CEOs and Directors Need to Tackle Cyber Security Threats: C.D. Howe Institute-Sponsored Report

    TORONTO, Dec. 19 /CNW/ - CEOs must make cyber security a top priority or
their businesses could fall victim to industrial espionage similar to recent
cyber attacks on such large companies as Rolls-Royce and Royal Dutch Shell.
That's the conclusion of the report Cyber Attack: A Risk Management Primer for
CEOs and Directors published by the British-North American Committee (BNAC), a
trinational group sponsored by the C.D. Howe Institute in Canada, the Atlantic
Council of the United States, and the British-North American Research
Association in the United Kingdom.
    The one global Internet, for which the Internet Corporation for Assigned
Names and Numbers (ICANN) coordinates addresses, makes possible about $2.8
trillion in global e-commerce annually. "As enterprise on the Internet has
become more sophisticated, so have cyber criminals," said Dr Paul Twomey,
ICANN's President and CEO, and one of the report's main authors. "The message
of this report is clear - senior government figures and leaders of
corporations need to make cyber security a personal priority."
    "This report sets out the critical steps that CEOs should take to protect
their businesses," noted William Robson, President and CEO of the C.D. Howe
Institute, and a member of the BNAC working group. "CEOs are not IT experts
and they don't have to be. This report provides a quick comprehensive
reference list of things every chief executive should know and do."
    The report calls on CEOs and corporate directors to take actions to
protect their businesses and organizations from cyber attacks. It identifies
information security threats, and most commonly made mistakes in data security
and provides recommendations for business and corporate leaders to manage
cyber security risks. "This report is a timely reminder to all organizations -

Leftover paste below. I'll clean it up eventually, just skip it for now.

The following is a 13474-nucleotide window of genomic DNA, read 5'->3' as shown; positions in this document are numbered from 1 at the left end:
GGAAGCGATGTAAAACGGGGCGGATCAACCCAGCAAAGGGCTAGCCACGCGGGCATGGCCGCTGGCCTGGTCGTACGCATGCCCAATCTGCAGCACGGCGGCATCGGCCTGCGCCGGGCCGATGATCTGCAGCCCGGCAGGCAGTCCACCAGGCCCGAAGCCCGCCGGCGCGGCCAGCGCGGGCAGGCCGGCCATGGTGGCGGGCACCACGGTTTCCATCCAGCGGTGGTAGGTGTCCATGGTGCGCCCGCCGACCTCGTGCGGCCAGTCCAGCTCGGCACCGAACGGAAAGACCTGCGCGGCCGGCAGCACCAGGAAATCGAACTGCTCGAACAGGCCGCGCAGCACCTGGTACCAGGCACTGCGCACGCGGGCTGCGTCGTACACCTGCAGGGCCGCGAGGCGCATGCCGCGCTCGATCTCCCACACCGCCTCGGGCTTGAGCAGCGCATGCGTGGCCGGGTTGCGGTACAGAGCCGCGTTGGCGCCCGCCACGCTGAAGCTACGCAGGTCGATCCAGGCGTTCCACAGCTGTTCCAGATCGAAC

large and small, public and private - of the need to keep up with best data
security practices. The risks are very real but help is at hand," said Clive
Mather, until recently president and CEO of Shell Canada and a BNAC member.

    Among its recommendations, the report urges CEOs and directors to:

    -  Establish a comprehensive information security policy, implemented by
       senior management;
    -  Hold a company-wide security audit to expose vulnerabilities and
       strengths and give a complete picture of an organization's security
    -  Underpin a robust security culture with frequent and rigorous testing;
    -  Prioritize keeping abreast of changes in security technology and best
       practices, including through participation in relevant international
       information security organizations.

    The report further provides a comprehensible information security
checklist of recommendations chief executives and directors must follow to
protect their corporations against industry espionage. It is endorsed by
members of the British-North American Committee, a group of distinguished
business, academic, and labor leaders from the United Kingdom, Canada and the
United States.

    The report is available at

For further information:

For further information: William B.P. Robson, President and CEO, C.D.
Howe Institute, (416) 865-1904,

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